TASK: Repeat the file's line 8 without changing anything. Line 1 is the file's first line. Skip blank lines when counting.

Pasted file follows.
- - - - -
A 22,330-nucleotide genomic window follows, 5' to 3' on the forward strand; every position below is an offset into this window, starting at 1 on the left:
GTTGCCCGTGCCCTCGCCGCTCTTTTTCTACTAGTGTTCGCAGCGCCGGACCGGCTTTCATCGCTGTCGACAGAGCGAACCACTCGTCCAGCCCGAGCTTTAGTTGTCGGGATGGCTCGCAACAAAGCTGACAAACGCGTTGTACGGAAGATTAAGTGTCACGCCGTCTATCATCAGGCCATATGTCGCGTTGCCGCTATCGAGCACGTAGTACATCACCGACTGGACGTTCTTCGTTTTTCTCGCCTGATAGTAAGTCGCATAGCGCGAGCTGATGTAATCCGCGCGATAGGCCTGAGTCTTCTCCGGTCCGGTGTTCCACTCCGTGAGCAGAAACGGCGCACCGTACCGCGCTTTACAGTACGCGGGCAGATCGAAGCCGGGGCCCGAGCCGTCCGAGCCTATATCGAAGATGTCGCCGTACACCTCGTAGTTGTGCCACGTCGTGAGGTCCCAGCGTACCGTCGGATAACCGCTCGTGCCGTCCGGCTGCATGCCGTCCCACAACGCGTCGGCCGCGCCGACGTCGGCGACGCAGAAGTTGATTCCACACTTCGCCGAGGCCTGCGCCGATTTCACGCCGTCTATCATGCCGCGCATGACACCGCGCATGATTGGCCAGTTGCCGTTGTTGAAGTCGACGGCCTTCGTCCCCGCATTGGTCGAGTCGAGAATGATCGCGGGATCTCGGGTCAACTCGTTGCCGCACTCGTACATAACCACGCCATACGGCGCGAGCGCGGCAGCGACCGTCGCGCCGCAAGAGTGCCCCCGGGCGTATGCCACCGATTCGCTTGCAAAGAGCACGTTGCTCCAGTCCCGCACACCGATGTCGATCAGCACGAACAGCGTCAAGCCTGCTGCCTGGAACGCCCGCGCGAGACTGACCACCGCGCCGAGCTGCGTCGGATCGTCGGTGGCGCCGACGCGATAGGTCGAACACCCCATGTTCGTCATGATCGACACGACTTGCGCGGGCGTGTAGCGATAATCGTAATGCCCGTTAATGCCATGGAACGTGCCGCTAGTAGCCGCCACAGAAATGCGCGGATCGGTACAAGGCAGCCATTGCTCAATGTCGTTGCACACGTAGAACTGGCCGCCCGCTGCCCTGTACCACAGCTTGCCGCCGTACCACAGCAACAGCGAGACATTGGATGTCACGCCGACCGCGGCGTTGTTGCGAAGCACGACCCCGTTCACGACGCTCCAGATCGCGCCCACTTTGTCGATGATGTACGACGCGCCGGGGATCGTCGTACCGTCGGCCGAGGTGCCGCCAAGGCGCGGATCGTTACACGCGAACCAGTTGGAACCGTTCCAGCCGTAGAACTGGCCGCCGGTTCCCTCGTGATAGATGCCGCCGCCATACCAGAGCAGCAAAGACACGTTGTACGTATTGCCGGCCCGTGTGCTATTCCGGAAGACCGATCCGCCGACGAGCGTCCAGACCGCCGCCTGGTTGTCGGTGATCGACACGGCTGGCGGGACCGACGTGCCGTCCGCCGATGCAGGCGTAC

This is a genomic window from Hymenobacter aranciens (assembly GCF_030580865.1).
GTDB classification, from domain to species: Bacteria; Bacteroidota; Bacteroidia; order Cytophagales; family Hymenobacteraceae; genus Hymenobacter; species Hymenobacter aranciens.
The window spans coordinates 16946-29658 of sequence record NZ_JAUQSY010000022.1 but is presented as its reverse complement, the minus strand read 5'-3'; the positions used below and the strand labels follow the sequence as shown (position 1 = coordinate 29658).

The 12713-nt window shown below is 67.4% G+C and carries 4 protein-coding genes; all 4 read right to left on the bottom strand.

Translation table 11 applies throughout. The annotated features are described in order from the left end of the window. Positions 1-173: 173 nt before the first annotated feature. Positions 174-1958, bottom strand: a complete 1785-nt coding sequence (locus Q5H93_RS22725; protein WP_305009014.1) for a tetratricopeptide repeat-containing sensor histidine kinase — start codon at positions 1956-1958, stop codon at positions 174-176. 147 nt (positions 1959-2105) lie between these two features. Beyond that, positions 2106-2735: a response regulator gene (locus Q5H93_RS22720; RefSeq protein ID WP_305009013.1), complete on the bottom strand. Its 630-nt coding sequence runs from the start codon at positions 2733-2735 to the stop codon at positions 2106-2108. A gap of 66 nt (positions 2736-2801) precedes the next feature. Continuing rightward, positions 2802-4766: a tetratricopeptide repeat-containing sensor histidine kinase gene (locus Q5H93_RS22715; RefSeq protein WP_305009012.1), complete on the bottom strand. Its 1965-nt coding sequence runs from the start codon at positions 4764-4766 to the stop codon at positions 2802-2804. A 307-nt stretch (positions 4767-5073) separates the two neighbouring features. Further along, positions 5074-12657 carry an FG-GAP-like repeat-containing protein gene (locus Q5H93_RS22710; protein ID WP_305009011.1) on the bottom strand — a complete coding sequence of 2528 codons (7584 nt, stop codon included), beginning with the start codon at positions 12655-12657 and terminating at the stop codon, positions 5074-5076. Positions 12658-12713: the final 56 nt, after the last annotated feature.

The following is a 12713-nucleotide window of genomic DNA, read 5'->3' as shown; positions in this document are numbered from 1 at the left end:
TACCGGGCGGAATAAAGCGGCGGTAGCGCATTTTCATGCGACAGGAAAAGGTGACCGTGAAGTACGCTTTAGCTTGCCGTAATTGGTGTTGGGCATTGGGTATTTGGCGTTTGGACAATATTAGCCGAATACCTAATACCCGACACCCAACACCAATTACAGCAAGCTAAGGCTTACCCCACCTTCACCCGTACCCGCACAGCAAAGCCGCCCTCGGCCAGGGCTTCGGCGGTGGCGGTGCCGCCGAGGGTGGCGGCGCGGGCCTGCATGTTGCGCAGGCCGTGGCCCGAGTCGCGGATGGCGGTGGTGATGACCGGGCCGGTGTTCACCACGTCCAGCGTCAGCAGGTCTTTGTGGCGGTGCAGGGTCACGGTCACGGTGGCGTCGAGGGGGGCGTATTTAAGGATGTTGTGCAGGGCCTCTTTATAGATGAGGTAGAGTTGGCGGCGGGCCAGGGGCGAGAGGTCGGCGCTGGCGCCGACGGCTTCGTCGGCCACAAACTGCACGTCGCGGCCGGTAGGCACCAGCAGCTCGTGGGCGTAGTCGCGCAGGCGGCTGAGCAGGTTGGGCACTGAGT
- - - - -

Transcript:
The following is a 12713-nucleotide window of genomic DNA, read 5'->3' as shown; positions in this document are numbered from 1 at the left end: